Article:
Tate has announced plans to reopen its four British galleries on July 27 after closing in March amid the coronavirus outbreak, but with some exhibitions modified or postponed until 2021.
Social-distancing measures will be in place and all visitors, including members, will need to book a timed ticket online in advance, which will be available next week.
In London, Tate Modern will reopen with Andy Warhol and Kara Walker's Hyundai Commission Fons Americanus. Tate Britain will show Aubrey Beardsley and Steve McQueen's Year 3 installation.
Tate Liverpool will display new work by Mikhail Karikis and Tate St Ives will reopen the Naum Gabo exhibition.
Tate director Maria Balshaw said the priority remained keeping people safe.
“We’re all looking forward to welcoming visitors back to Tate. Art and culture play vital roles in our lives and many of us have been craving that irreplaceable feeling of being face-to-face with a great work of art,” she said, in a statement.
Lionel Barber, chairman of Tate, paid tribute to the role of British culture amid the global Covid-19 pandemic.
“The role of our national cultural institutions is more vital today than ever before. During the closure, Tate’s dedicated staff have found new and creative ways to allow our audiences to enjoy art in the virtual world using our digital platforms,” he said.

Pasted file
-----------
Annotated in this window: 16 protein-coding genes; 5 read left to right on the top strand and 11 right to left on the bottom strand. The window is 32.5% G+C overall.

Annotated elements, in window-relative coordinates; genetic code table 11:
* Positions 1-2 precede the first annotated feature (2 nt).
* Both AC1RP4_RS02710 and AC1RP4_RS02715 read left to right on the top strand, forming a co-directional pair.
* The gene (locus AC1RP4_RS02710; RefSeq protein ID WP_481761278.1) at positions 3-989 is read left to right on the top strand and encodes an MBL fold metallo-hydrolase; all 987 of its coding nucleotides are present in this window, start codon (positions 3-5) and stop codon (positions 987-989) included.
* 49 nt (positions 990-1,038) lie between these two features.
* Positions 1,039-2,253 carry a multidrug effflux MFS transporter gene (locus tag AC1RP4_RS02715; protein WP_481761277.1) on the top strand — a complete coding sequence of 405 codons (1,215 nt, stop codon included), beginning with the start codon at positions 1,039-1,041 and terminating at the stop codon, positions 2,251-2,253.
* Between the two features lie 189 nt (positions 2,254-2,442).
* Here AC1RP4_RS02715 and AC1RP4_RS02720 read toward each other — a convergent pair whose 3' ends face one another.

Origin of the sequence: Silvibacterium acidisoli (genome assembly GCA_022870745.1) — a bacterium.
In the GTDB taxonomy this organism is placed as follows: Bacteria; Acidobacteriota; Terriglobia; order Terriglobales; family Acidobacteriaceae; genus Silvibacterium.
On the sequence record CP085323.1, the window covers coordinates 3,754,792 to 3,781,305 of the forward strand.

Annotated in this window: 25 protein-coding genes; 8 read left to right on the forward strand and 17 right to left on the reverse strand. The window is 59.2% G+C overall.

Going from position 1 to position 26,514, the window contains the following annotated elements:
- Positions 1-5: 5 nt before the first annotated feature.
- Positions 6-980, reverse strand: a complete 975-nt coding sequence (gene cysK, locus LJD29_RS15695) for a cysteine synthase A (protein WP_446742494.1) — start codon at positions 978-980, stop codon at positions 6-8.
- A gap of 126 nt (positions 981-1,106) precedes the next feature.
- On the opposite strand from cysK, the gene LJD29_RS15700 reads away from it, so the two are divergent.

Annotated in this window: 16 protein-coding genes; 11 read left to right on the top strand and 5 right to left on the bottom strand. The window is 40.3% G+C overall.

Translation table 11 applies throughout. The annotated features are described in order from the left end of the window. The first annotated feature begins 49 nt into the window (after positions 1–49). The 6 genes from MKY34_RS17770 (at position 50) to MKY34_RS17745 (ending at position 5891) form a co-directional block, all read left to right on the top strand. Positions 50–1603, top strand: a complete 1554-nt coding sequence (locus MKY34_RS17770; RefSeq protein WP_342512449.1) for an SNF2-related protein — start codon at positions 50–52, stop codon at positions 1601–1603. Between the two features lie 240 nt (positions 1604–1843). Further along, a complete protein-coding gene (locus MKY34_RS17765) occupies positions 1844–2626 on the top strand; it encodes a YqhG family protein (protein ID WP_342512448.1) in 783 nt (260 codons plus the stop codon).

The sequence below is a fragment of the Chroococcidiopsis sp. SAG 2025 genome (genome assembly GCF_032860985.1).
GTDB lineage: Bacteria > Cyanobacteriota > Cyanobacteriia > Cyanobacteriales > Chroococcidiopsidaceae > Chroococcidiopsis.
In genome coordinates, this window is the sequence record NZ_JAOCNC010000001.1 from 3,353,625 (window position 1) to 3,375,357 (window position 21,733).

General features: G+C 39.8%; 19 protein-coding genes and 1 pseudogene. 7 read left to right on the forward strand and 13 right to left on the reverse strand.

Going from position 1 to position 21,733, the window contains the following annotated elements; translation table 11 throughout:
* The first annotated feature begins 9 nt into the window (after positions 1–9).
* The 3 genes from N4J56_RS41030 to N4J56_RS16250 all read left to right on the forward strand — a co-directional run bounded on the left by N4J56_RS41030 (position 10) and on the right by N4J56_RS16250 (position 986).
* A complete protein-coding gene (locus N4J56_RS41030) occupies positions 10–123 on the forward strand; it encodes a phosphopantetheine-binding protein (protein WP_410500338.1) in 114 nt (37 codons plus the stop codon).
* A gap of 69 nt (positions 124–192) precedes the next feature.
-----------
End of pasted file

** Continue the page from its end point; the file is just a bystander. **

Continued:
“My fellow trustees are delighted that from July 27 the public will once again see Tate’s world-leading collection and exhibitions in person.”
Some of the exhibition date changes include Turner’s Modern World, opening in the autumn at Tate Britain, and Tate Modern opening Zanele Muholi and Bruce Nauman.
Frances Morris, director of Tate Modern, said the reopening had been in the works for months.
“I particularly hope that this reopening moment will bring renewed attention to our world-class collection, which sits at the heart of everything we do here at Tate Modern and which will once again be accessible to everyone for free,” she said.